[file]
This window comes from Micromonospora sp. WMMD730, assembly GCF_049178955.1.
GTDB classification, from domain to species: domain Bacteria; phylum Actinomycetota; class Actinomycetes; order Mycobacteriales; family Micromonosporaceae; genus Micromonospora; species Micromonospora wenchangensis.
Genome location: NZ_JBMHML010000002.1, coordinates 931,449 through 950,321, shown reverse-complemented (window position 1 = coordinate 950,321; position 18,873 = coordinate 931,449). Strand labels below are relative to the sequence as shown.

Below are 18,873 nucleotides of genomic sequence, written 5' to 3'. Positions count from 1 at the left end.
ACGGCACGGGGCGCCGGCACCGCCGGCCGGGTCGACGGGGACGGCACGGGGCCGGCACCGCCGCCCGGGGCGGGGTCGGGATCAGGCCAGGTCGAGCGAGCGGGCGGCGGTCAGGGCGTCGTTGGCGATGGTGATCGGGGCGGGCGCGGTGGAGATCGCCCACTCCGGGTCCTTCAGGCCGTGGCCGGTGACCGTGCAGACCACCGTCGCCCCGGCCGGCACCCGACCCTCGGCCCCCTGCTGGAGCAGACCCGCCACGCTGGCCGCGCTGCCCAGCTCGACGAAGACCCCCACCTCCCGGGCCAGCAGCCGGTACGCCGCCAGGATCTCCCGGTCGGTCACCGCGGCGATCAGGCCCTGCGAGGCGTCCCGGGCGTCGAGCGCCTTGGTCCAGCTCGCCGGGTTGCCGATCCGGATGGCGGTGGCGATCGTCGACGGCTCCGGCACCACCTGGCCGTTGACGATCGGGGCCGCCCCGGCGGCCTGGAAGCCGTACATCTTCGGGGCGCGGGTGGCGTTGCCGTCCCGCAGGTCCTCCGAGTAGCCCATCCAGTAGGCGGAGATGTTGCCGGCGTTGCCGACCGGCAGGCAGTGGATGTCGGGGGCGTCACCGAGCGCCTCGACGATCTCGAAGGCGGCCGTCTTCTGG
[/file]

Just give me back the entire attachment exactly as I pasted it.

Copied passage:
This window comes from Micromonospora sp. WMMD730, assembly GCF_049178955.1.
GTDB classification, from domain to species: domain Bacteria; phylum Actinomycetota; class Actinomycetes; order Mycobacteriales; family Micromonosporaceae; genus Micromonospora; species Micromonospora wenchangensis.
Genome location: NZ_JBMHML010000002.1, coordinates 931,449 through 950,321, shown reverse-complemented (window position 1 = coordinate 950,321; position 18,873 = coordinate 931,449). Strand labels below are relative to the sequence as shown.

Below are 18,873 nucleotides of genomic sequence, written 5' to 3'. Positions count from 1 at the left end.
ACGGCACGGGGCGCCGGCACCGCCGGCCGGGTCGACGGGGACGGCACGGGGCCGGCACCGCCGCCCGGGGCGGGGTCGGGATCAGGCCAGGTCGAGCGAGCGGGCGGCGGTCAGGGCGTCGTTGGCGATGGTGATCGGGGCGGGCGCGGTGGAGATCGCCCACTCCGGGTCCTTCAGGCCGTGGCCGGTGACCGTGCAGACCACCGTCGCCCCGGCCGGCACCCGACCCTCGGCCCCCTGCTGGAGCAGACCCGCCACGCTGGCCGCGCTGCCCAGCTCGACGAAGACCCCCACCTCCCGGGCCAGCAGCCGGTACGCCGCCAGGATCTCCCGGTCGGTCACCGCGGCGATCAGGCCCTGCGAGGCGTCCCGGGCGTCGAGCGCCTTGGTCCAGCTCGCCGGGTTGCCGATCCGGATGGCGGTGGCGATCGTCGACGGCTCCGGCACCACCTGGCCGTTGACGATCGGGGCCGCCCCGGCGGCCTGGAAGCCGTACATCTTCGGGGCGCGGGTGGCGTTGCCGTCCCGCAGGTCCTCCGAGTAGCCCATCCAGTAGGCGGAGATGTTGCCGGCGTTGCCGACCGGCAGGCAGTGGATGTCGGGGGCGTCACCGAGCGCCTCGACGATCTCGAAGGCGGCCGTCTTCTGG